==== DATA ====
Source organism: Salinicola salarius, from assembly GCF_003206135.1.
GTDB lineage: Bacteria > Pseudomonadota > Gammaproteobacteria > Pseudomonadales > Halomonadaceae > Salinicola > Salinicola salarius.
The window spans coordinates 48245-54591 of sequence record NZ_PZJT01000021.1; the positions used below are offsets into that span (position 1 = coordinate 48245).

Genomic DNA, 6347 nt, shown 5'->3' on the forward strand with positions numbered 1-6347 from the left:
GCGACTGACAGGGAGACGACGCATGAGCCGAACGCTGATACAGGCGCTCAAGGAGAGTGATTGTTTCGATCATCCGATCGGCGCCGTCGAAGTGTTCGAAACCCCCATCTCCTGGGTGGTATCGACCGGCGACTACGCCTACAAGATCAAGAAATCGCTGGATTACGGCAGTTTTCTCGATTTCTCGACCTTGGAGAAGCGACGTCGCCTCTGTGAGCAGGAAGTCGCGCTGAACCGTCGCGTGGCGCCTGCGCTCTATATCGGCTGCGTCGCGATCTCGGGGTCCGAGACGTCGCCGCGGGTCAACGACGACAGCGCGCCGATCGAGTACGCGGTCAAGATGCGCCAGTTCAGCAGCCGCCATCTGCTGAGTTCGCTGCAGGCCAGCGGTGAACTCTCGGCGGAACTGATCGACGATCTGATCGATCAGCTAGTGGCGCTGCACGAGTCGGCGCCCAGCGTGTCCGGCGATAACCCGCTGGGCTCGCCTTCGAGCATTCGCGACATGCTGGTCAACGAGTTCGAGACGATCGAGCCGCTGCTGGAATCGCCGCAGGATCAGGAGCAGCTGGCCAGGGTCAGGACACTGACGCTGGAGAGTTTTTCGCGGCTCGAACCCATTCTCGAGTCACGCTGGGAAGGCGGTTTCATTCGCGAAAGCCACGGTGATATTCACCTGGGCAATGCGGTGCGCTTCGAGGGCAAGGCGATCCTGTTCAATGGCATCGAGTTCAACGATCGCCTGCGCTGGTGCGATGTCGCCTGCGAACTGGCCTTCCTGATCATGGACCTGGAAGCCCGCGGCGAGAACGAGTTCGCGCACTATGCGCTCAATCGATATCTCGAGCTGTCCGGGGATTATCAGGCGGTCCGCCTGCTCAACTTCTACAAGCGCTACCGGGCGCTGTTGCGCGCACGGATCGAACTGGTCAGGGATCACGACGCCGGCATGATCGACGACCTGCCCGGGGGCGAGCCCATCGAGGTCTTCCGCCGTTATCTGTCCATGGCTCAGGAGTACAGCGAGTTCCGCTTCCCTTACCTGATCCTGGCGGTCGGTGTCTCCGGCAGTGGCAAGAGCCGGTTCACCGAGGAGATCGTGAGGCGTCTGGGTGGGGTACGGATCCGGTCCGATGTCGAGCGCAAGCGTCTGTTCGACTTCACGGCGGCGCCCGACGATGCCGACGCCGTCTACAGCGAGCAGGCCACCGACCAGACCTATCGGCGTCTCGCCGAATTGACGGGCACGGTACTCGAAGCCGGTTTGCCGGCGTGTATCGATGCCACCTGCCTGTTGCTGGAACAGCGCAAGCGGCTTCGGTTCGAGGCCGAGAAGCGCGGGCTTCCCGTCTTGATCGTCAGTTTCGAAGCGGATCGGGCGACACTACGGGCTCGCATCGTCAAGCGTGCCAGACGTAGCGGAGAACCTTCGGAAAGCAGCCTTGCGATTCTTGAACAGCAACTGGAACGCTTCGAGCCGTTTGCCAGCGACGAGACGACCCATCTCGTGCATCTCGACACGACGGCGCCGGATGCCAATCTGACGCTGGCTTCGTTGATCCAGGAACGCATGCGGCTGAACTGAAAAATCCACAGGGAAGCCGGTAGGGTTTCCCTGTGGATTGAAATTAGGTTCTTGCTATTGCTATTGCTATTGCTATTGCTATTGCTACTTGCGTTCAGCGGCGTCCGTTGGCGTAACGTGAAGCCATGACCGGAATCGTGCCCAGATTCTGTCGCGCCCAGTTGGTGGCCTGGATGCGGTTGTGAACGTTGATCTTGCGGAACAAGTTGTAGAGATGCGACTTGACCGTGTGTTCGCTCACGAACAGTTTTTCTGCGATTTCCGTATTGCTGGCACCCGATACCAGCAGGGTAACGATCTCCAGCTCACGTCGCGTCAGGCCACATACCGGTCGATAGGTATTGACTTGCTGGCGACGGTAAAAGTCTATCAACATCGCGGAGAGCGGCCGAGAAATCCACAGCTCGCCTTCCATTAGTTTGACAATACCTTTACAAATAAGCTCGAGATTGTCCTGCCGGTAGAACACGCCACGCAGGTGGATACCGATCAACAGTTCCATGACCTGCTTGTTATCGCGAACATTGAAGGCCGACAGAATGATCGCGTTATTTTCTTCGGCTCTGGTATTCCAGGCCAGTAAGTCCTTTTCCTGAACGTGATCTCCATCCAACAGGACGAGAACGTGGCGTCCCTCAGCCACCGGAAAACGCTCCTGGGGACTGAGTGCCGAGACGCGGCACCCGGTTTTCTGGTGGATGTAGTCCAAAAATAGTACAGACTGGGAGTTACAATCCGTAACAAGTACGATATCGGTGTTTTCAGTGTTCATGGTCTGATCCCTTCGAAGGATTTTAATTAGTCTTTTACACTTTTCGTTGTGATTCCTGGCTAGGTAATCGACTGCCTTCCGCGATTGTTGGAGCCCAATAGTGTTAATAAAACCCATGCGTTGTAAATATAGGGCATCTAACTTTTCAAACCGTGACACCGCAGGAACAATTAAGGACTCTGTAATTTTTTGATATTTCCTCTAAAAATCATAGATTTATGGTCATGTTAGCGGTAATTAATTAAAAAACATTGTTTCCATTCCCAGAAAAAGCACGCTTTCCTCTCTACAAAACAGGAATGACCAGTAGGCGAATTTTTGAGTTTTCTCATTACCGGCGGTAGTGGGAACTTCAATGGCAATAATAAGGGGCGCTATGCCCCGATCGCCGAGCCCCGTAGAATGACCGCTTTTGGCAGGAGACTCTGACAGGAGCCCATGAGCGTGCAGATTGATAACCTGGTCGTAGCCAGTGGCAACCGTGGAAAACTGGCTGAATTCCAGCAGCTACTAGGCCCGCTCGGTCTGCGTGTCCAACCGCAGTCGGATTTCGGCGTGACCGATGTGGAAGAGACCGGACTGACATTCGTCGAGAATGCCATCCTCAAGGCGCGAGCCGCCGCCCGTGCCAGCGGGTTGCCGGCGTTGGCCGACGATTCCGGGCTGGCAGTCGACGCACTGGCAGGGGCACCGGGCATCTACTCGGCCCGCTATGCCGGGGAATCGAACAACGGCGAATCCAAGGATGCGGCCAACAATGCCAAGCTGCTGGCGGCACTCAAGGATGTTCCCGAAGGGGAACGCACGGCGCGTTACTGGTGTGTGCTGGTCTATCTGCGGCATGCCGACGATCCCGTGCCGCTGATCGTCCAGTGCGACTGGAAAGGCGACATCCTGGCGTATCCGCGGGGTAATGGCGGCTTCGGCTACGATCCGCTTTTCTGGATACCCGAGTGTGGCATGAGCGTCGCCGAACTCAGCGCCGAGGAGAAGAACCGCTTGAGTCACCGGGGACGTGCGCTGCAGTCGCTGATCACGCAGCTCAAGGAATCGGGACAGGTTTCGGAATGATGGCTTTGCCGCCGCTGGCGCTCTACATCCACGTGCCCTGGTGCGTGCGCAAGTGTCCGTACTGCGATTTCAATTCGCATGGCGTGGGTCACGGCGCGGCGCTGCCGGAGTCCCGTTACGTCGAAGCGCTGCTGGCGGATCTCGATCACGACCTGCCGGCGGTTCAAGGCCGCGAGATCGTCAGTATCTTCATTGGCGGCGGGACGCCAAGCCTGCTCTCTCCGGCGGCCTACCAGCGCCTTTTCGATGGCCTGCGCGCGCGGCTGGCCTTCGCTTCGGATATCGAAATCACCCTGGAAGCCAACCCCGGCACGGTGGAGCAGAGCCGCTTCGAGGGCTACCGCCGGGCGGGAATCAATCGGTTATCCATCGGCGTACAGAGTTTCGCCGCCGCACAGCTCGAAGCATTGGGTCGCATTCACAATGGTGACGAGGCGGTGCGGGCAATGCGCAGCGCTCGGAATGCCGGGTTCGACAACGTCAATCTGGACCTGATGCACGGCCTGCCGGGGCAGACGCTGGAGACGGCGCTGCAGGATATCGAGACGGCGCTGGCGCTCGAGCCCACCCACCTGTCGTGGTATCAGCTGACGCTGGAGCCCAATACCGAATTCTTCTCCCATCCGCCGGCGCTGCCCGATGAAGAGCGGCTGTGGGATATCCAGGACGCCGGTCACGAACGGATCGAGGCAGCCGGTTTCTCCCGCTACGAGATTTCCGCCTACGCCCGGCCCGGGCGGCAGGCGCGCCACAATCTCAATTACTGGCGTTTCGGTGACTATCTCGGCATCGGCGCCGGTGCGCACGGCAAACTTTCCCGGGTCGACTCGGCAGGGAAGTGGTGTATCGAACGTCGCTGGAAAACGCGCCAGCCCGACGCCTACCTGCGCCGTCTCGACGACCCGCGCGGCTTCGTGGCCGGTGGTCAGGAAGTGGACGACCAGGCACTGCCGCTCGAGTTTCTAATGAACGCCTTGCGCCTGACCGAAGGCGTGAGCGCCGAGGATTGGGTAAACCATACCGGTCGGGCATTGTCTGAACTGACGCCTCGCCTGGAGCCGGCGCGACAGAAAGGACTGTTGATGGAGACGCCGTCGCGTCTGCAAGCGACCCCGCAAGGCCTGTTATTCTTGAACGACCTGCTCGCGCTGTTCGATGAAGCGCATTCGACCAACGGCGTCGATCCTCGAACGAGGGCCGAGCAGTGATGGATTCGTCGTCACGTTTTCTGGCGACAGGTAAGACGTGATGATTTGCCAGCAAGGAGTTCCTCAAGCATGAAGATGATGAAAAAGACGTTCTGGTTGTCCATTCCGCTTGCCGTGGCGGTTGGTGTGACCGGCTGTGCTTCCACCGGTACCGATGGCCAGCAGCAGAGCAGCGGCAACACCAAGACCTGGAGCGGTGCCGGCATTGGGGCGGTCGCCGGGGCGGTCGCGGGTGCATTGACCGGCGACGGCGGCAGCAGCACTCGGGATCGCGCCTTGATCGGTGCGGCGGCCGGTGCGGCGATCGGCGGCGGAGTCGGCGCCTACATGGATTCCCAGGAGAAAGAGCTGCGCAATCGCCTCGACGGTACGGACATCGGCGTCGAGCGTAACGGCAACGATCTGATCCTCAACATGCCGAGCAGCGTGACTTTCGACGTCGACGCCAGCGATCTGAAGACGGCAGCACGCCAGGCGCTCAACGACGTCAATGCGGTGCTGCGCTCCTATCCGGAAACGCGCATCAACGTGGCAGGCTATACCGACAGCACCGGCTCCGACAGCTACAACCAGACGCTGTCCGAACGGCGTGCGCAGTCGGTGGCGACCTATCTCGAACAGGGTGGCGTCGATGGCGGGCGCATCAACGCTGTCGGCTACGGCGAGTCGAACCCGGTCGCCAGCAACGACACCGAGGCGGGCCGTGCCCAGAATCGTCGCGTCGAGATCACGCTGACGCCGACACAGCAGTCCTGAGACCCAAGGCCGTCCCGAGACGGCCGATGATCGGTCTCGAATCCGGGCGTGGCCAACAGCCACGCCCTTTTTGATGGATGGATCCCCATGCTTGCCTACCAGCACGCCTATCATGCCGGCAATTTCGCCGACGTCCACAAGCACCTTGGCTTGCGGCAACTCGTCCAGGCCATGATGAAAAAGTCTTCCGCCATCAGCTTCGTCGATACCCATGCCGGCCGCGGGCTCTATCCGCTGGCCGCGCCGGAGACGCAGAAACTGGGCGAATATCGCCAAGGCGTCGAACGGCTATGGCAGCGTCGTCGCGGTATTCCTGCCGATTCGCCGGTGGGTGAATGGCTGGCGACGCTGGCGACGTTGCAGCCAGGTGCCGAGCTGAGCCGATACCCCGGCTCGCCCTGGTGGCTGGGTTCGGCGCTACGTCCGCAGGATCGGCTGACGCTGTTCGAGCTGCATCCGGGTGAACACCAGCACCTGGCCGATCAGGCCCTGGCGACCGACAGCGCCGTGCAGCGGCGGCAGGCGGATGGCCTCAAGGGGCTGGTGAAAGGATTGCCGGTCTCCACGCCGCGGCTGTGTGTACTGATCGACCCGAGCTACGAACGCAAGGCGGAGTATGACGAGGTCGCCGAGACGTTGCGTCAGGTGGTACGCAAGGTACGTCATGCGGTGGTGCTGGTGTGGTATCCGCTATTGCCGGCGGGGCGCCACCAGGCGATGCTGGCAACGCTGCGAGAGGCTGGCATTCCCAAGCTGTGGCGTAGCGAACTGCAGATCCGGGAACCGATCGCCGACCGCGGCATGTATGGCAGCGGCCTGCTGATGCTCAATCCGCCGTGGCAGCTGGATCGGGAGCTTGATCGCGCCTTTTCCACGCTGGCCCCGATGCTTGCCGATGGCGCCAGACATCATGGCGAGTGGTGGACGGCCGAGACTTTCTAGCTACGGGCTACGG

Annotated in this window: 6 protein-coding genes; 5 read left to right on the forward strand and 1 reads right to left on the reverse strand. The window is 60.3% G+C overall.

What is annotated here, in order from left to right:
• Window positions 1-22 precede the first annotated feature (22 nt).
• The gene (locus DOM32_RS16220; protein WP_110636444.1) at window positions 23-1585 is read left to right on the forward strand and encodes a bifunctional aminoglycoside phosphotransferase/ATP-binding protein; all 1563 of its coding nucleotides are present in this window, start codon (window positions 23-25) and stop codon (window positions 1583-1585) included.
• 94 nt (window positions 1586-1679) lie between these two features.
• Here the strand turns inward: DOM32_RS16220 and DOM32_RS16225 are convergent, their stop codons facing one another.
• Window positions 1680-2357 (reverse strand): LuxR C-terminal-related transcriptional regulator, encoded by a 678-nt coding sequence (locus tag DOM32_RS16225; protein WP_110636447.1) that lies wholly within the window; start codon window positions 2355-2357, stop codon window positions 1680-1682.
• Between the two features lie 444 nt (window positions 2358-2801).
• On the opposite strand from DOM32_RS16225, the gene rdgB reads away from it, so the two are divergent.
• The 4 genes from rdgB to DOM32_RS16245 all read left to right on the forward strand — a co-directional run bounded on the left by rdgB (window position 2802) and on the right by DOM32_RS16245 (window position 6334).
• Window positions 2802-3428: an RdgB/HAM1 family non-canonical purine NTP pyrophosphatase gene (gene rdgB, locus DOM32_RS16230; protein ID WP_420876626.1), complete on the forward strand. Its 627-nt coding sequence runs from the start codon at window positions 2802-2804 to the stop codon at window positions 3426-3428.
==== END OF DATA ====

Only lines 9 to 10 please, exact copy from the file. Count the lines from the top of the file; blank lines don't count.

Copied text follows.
• The gene (locus DOM32_RS16220; protein WP_110636444.1) at window positions 23-1585 is read left to right on the forward strand and encodes a bifunctional aminoglycoside phosphotransferase/ATP-binding protein; all 1563 of its coding nucleotides are present in this window, start codon (window positions 23-25) and stop codon (window positions 1583-1585) included.
• 94 nt (window positions 1586-1679) lie between these two features.